If you're considering a budgie as a pet for your child, don't think he's a low-maintenance pet because he lives in a cage. Budgies are active birds that love to socialize with their humans, and they generally live for 5 to 7 years -- but can live up to 15. Adopting a budgie is a serious commitment. Children have to respect the needs of the bird, and the only way they'll learn is for you to teach them. That means it's a serious commitment for both of you.
Explain to your child that birds are not the same kinds of pets as dogs and cats. A new budgie needs a little time to warm up to his new family, and if your child comes on too strong or greets the bird with too much gusto -- as many children are wont to do -- the bird can become frightened. Owning a budgie is a lesson in patience even for adults, so make sure your child understands what constitutes proper behavior in the bird's company.
Show your child how to properly change the budgie's food, water and cage lining every day. If your child can't do it on any given day, it's your responsibility.
Provide your budgie toys so he can entertain himself in the cage. You may make this a teachable moment by explaining to your child that budgies have active minds and need stimulation to avoid boredom, just like people.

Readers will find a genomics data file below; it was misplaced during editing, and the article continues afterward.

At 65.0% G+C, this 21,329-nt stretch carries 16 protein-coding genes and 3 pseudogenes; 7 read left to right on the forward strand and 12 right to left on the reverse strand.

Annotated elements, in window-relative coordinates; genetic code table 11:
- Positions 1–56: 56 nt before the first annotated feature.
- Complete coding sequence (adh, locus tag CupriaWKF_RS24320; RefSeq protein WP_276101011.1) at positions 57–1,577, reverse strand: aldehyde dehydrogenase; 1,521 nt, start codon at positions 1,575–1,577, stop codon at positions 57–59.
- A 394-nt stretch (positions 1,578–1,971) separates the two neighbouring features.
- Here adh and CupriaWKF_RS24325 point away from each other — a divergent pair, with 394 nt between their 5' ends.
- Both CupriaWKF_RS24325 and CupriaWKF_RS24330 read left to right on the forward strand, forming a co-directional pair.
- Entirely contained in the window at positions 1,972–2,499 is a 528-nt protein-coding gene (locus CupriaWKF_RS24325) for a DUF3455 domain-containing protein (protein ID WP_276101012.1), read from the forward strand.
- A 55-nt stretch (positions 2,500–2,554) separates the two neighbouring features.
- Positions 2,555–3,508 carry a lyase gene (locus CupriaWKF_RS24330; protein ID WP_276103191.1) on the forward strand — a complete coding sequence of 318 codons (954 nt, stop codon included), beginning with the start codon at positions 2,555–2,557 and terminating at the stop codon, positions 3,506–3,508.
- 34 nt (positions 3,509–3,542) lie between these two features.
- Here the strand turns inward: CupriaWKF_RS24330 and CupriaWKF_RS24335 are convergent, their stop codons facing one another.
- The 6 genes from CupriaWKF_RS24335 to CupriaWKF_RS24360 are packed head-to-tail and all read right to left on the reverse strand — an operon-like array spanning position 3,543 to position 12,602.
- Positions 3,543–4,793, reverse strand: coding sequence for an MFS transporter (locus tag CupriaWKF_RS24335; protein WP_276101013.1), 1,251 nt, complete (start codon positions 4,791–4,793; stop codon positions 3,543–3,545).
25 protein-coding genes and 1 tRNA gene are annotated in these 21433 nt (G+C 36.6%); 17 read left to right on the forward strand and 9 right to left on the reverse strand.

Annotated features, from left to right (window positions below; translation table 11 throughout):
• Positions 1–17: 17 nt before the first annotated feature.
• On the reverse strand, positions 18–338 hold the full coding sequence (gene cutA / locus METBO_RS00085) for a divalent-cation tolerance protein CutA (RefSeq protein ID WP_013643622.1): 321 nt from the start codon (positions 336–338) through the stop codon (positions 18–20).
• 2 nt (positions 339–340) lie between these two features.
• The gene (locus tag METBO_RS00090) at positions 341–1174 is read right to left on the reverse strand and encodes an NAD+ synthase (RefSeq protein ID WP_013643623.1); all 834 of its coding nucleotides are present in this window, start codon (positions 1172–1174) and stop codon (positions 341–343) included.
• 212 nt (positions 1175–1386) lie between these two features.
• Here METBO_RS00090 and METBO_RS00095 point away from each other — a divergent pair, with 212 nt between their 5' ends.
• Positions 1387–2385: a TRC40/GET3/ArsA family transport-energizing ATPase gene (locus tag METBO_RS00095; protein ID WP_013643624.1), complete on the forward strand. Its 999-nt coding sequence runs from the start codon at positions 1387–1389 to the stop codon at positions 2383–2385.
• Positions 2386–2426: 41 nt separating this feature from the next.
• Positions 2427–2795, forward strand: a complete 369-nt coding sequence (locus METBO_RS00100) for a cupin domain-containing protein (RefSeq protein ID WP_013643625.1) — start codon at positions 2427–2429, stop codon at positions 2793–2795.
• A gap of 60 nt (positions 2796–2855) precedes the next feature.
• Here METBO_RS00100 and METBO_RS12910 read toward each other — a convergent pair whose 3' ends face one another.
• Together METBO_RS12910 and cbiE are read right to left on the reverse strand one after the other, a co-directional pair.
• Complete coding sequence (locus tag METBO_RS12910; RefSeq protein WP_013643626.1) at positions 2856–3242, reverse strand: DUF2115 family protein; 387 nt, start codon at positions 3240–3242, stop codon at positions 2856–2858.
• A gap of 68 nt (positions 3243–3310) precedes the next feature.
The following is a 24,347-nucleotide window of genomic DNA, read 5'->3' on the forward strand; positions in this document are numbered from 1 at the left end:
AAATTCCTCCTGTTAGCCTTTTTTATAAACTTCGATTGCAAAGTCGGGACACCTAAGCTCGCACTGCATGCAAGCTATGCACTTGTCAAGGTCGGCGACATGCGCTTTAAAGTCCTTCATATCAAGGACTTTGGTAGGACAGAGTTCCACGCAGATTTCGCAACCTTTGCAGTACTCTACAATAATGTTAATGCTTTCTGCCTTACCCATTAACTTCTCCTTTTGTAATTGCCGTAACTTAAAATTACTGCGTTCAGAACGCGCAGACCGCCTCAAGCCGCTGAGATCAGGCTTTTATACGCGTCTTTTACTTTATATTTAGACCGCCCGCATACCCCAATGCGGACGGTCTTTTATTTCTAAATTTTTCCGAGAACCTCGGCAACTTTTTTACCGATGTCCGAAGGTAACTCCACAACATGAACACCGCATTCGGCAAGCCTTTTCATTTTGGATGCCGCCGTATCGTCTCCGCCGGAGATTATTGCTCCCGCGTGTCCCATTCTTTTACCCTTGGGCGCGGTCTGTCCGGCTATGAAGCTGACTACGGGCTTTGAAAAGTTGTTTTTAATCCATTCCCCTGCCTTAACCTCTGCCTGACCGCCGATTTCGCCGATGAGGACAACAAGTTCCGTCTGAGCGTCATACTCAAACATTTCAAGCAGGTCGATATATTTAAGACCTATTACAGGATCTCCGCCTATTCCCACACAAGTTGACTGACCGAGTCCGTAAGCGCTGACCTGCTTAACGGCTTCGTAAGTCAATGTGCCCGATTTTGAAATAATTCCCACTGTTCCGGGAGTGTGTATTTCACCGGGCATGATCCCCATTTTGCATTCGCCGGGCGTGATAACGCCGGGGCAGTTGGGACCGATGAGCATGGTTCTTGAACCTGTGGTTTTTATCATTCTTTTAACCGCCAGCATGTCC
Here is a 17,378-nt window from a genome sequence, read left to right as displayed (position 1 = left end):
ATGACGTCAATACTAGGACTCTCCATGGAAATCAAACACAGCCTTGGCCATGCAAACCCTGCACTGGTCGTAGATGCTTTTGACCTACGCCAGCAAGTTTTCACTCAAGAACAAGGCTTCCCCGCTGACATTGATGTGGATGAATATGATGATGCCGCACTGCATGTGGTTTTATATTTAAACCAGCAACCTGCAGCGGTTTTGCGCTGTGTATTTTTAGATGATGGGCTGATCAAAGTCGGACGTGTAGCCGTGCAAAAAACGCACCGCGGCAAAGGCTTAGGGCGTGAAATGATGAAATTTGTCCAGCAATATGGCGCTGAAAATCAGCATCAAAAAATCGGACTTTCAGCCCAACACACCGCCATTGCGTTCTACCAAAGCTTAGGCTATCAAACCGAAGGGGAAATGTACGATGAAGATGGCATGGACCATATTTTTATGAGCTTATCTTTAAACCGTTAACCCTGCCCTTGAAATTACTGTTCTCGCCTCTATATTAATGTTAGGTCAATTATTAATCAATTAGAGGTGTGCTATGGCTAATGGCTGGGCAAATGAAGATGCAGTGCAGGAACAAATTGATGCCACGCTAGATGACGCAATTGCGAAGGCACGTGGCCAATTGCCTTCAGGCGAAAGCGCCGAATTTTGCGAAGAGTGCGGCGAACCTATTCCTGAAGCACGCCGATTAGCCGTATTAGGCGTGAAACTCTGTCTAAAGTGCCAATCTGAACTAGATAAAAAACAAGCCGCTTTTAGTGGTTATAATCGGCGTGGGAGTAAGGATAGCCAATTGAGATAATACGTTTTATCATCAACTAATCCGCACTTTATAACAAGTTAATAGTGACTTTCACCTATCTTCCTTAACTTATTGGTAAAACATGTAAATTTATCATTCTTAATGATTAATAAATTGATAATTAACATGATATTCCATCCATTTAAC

Hand-train your budgie with your child present. Because budgies can sometimes nip and behave unpredictably during hand-training, you should hand-train the bird first. After you've had him for a while and he's comfortable with handling and socialization, you may teach your child how to hold him, always with supervision.
Make sure your child takes the budgie out of his cage for socialization every day. Until the bird is comfortable with handling, this will be a joint project between you and your child and a wonderful opportunity to teach your child about proper human/budgie interaction. Budgies can be skittish and nervous in high-energy environments, particularly when young humans are involved, so making playtime a parent-child activity allows you to supervise and teach proper interaction. After the budgie is hand-trained enough to play with the child, you don't have to be as hands-on, but you should still supervise just in case of emergency.
Tom Ryan is a freelance writer, editor and English tutor. He graduated from the University of Pittsburgh with a degree in English writing, and has also worked as an arts and entertainment reporter with "The Pitt News" and a public relations and advertising copywriter with the Carnegie Library of Pittsburgh.